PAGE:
Oct. 12 (UPI) — An Italian teen who died of leukemia at age 15 is on track to become the first Millennial saint. Carlo Acutis, who died in 2006, was beatified by Cardinal Agostino Vallini in his hometown of Assisi, Italy this week.
Pope Francis praised Acutis as “a young man in love with the Eucharist.” The pope said Acutis showed an example for young people that, “true happiness is found in putting God in the first place and serving Him in our brothers and sisters.”
Acutis was an amateur computer coder and built several Catholic websites that are said to have drawn internet users to explore the Catholic Church.
The teen was not raised in a devout Catholic family but became interested in eucharistic miracles, according to the Vatican News. Acutis also demonstrated love for his fellow people by buying a sleeping bag for a homeless man, the church said.
Acutis considered becoming a priest as a teen, but died of leukemia while in high school.
In a ceremony Saturday, a large portrait of the curly-haired teen wearing a red polo shirt was unveiled behind the altar of the St Francis Basilica, where the relics of St. Francis of Assissi are housed. Acutis’ parents and siblings accompanied a relic of the teen’s heart in a ceremonial reliquary that will be displayed around the world.
The teen’s body, wearing Nike sneakers and a tracksuit, was exhumed and is temporarily on display in a glass tomb until Saturday in Assisi for visitors to venerate.
“For the first time in history we will see a saint dressed in jeans, sneakers, and a sweater,” rector Fr. Carlos Acácio Gonçalves Ferreira said.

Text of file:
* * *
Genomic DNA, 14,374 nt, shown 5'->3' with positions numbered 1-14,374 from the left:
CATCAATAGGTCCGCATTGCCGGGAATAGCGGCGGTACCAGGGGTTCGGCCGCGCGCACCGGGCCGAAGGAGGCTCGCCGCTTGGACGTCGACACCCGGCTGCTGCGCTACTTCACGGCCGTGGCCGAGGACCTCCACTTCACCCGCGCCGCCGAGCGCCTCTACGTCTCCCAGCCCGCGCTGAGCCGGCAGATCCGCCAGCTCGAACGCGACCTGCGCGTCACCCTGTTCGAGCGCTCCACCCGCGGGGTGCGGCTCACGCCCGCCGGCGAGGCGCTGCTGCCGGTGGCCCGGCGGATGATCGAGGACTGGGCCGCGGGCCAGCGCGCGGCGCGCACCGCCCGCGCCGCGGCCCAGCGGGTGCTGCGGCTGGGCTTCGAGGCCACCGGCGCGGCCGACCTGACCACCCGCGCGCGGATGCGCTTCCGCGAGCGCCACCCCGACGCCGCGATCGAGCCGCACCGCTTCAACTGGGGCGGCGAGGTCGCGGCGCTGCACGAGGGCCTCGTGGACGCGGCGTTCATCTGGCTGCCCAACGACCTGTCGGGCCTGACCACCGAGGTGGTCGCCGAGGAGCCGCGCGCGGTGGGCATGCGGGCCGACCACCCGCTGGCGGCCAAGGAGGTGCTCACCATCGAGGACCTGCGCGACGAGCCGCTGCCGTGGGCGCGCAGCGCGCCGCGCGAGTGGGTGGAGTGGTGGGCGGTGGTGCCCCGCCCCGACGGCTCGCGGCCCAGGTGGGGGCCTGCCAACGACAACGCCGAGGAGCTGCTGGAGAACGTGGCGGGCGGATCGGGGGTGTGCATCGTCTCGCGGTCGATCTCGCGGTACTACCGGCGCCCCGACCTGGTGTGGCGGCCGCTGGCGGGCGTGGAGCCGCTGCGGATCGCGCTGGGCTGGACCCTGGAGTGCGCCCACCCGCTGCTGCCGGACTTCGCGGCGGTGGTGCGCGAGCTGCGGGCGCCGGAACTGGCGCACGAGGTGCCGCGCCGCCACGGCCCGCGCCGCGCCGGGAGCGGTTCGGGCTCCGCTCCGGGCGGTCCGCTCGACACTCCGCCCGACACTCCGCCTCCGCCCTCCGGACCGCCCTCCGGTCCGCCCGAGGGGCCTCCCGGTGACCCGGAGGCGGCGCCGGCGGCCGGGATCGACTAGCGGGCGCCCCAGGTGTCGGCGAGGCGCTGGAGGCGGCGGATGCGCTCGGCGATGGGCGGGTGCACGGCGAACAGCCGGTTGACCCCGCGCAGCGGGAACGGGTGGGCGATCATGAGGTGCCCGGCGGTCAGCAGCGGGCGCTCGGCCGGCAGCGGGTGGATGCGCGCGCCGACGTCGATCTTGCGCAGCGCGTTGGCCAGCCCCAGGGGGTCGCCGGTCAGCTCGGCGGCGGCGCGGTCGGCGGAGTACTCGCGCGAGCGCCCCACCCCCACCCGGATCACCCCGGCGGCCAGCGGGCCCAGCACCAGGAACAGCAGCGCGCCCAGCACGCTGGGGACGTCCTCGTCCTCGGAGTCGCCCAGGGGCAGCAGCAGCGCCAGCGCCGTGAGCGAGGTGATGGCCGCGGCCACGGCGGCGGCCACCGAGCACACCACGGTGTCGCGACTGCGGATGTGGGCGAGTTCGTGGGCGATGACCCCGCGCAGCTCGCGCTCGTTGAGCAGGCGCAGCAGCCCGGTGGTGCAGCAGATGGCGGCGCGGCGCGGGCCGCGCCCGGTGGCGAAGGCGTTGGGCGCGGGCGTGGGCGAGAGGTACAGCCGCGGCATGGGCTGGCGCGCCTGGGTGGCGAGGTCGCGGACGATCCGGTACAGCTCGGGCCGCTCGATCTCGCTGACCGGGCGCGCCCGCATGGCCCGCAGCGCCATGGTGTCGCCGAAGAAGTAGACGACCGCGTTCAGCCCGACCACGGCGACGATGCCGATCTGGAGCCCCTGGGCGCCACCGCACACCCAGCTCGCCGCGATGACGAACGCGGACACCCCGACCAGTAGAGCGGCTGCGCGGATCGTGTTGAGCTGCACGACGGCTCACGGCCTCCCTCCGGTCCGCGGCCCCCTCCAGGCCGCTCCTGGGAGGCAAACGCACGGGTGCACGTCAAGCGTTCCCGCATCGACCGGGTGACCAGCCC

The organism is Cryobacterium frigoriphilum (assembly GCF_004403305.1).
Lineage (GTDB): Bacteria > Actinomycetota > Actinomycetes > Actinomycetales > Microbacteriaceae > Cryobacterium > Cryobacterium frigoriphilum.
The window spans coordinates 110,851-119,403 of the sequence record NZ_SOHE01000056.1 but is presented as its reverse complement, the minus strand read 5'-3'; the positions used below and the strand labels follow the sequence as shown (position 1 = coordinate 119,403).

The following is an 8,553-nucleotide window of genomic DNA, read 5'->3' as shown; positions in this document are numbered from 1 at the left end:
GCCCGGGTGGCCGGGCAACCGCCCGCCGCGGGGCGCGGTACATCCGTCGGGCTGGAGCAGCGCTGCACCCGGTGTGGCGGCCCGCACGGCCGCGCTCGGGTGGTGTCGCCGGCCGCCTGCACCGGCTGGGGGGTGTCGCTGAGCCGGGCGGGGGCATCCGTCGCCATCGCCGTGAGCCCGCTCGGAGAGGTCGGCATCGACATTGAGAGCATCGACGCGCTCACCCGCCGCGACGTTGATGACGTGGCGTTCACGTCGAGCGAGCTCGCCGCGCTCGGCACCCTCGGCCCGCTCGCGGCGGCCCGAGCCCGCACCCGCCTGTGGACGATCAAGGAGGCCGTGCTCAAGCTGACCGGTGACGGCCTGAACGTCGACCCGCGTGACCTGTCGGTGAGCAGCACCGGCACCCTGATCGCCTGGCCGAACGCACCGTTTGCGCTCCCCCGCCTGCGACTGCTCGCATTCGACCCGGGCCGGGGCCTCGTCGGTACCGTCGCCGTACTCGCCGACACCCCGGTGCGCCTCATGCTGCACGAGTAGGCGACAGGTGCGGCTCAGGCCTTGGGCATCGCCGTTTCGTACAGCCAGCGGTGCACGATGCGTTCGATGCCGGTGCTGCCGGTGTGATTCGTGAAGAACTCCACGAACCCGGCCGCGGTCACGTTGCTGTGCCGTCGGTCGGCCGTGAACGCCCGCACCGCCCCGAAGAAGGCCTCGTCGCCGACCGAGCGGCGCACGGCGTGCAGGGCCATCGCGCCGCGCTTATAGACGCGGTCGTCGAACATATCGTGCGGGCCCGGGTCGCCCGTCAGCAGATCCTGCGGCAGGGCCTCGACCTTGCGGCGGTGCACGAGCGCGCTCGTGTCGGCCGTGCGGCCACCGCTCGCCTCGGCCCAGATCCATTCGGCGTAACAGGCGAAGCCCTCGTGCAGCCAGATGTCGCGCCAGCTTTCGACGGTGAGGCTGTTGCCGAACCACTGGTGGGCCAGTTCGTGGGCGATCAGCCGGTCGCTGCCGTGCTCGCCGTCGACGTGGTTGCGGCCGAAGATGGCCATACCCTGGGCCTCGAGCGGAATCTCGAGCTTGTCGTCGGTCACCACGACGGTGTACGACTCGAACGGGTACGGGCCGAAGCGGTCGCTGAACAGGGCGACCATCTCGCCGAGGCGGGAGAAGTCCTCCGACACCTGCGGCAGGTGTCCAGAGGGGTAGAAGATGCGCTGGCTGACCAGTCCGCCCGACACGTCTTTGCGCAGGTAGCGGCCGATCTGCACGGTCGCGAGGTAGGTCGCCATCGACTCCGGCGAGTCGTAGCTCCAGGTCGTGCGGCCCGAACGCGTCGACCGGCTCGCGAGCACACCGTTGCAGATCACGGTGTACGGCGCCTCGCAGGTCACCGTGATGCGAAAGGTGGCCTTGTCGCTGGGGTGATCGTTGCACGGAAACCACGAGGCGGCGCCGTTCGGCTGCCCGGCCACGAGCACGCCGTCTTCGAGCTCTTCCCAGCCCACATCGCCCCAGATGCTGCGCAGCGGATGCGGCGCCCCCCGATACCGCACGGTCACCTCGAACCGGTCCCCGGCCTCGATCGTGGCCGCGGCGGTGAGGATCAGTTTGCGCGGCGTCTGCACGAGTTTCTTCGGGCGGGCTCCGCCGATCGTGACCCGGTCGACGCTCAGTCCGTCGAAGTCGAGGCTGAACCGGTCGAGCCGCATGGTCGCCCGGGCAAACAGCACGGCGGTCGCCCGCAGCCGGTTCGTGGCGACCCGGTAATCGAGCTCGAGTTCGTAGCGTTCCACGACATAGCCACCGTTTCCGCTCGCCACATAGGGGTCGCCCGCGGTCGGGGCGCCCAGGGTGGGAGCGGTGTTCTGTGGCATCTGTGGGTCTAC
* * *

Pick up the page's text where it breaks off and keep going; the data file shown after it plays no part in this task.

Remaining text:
In the Catholic church’s beatification process, those who are to be considered for sainthood are considered after having performed a series of
Today, the Indian boy is not only a published writer, but is also coaching students virtually.
Most students his age spent time playing video games as UAE residents stayed home due to movement restrictions imposed to stymie the spread of Covid-19 in April. But 12-year-old Amritesh Banerjee donned the hat of an author to pen a textbook for school children. The Grade 8 student of Cambridge International School, Dubai, took upon himself the mantle of writing a book on Python programming.
“It took me four months to complete this book. The paperback version was launched in September. The online version will be launched on October 15, which is the World Students’ Day,” said Amritesh.
Today, the Indian boy is not only a published writer, but is also coaching students virtually. “My father got 5,000 likes on his LinkedIn profile after he posted my book. That’s when people started approaching him, saying their children, who are my age, needed guidance on the subject. So I’ve held a few online classes as peer-to-peer learning can prove to be immensely helpful in understanding concepts. My father has always reiterated … that learning is about sharing.”
Amritesh spends nearly eight hours daily in front of his computer, but all for a cause. The boy, who loves all things mathematics, has already learnt multiple computer programming languages, developed video games and customised an AI chatbot.
“My Grade 7 IT teacher in the school really inspired me to take up this project. My father further guided me. Gradually, I started getting interested in it and got so absorbed that I could not stop. I ended up writing 5,000 words, which turned into a book. So, this book provides all the real-world solutions to those who are venturing into the world of Python programming. Therefore,